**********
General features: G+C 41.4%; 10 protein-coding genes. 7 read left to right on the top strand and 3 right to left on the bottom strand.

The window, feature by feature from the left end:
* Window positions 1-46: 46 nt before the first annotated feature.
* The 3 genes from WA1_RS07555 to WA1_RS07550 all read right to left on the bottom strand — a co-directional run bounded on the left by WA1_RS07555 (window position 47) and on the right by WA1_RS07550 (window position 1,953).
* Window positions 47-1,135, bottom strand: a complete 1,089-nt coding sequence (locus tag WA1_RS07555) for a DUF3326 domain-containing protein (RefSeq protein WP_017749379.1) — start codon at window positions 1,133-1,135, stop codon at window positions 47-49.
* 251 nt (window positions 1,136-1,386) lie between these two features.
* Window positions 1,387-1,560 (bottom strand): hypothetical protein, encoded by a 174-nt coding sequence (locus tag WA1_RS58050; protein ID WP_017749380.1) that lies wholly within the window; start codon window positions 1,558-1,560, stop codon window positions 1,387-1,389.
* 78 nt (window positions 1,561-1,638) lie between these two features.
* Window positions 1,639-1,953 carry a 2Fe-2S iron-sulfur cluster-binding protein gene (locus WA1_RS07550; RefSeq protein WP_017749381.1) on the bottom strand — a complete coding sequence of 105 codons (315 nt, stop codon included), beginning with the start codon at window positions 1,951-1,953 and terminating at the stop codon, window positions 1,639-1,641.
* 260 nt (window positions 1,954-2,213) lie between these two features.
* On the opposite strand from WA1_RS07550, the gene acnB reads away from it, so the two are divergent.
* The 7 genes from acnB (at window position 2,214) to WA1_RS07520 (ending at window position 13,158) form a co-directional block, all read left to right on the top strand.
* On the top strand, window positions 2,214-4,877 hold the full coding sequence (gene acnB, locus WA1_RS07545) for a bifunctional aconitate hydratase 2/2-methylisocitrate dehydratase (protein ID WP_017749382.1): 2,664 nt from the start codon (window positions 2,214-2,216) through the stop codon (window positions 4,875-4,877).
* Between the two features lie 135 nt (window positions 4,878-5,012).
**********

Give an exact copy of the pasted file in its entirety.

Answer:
General features: G+C 41.4%; 10 protein-coding genes. 7 read left to right on the top strand and 3 right to left on the bottom strand.

The window, feature by feature from the left end:
* Window positions 1-46: 46 nt before the first annotated feature.
* The 3 genes from WA1_RS07555 to WA1_RS07550 all read right to left on the bottom strand — a co-directional run bounded on the left by WA1_RS07555 (window position 47) and on the right by WA1_RS07550 (window position 1,953).
* Window positions 47-1,135, bottom strand: a complete 1,089-nt coding sequence (locus tag WA1_RS07555) for a DUF3326 domain-containing protein (RefSeq protein WP_017749379.1) — start codon at window positions 1,133-1,135, stop codon at window positions 47-49.
* 251 nt (window positions 1,136-1,386) lie between these two features.
* Window positions 1,387-1,560 (bottom strand): hypothetical protein, encoded by a 174-nt coding sequence (locus tag WA1_RS58050; protein ID WP_017749380.1) that lies wholly within the window; start codon window positions 1,558-1,560, stop codon window positions 1,387-1,389.
* 78 nt (window positions 1,561-1,638) lie between these two features.
* Window positions 1,639-1,953 carry a 2Fe-2S iron-sulfur cluster-binding protein gene (locus WA1_RS07550; RefSeq protein WP_017749381.1) on the bottom strand — a complete coding sequence of 105 codons (315 nt, stop codon included), beginning with the start codon at window positions 1,951-1,953 and terminating at the stop codon, window positions 1,639-1,641.
* 260 nt (window positions 1,954-2,213) lie between these two features.
* On the opposite strand from WA1_RS07550, the gene acnB reads away from it, so the two are divergent.
* The 7 genes from acnB (at window position 2,214) to WA1_RS07520 (ending at window position 13,158) form a co-directional block, all read left to right on the top strand.
* On the top strand, window positions 2,214-4,877 hold the full coding sequence (gene acnB, locus WA1_RS07545) for a bifunctional aconitate hydratase 2/2-methylisocitrate dehydratase (protein ID WP_017749382.1): 2,664 nt from the start codon (window positions 2,214-2,216) through the stop codon (window positions 4,875-4,877).
* Between the two features lie 135 nt (window positions 4,878-5,012).